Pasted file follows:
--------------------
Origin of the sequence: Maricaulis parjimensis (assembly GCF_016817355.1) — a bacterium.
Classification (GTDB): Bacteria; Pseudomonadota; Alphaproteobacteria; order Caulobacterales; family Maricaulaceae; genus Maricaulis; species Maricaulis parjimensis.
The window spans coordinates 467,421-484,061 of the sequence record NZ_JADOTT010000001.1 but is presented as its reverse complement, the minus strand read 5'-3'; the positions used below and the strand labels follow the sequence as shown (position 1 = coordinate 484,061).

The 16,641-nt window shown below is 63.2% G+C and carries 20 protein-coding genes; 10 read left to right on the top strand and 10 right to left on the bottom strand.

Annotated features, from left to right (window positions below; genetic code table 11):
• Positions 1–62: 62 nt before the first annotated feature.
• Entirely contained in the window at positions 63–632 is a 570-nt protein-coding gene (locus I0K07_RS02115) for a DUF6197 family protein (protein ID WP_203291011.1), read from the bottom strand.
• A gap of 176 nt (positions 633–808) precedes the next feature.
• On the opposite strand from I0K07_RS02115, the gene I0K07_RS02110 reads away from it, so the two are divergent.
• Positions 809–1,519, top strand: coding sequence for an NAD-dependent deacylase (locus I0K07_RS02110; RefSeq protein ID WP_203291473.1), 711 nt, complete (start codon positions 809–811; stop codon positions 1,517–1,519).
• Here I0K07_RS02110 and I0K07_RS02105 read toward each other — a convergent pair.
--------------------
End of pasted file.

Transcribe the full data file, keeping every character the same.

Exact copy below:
Origin of the sequence: Maricaulis parjimensis (assembly GCF_016817355.1) — a bacterium.
Classification (GTDB): Bacteria; Pseudomonadota; Alphaproteobacteria; order Caulobacterales; family Maricaulaceae; genus Maricaulis; species Maricaulis parjimensis.
The window spans coordinates 467,421-484,061 of the sequence record NZ_JADOTT010000001.1 but is presented as its reverse complement, the minus strand read 5'-3'; the positions used below and the strand labels follow the sequence as shown (position 1 = coordinate 484,061).

The 16,641-nt window shown below is 63.2% G+C and carries 20 protein-coding genes; 10 read left to right on the top strand and 10 right to left on the bottom strand.

Annotated features, from left to right (window positions below; genetic code table 11):
• Positions 1–62: 62 nt before the first annotated feature.
• Entirely contained in the window at positions 63–632 is a 570-nt protein-coding gene (locus I0K07_RS02115) for a DUF6197 family protein (protein ID WP_203291011.1), read from the bottom strand.
• A gap of 176 nt (positions 633–808) precedes the next feature.
• On the opposite strand from I0K07_RS02115, the gene I0K07_RS02110 reads away from it, so the two are divergent.
• Positions 809–1,519, top strand: coding sequence for an NAD-dependent deacylase (locus I0K07_RS02110; RefSeq protein ID WP_203291473.1), 711 nt, complete (start codon positions 809–811; stop codon positions 1,517–1,519).
• Here I0K07_RS02110 and I0K07_RS02105 read toward each other — a convergent pair.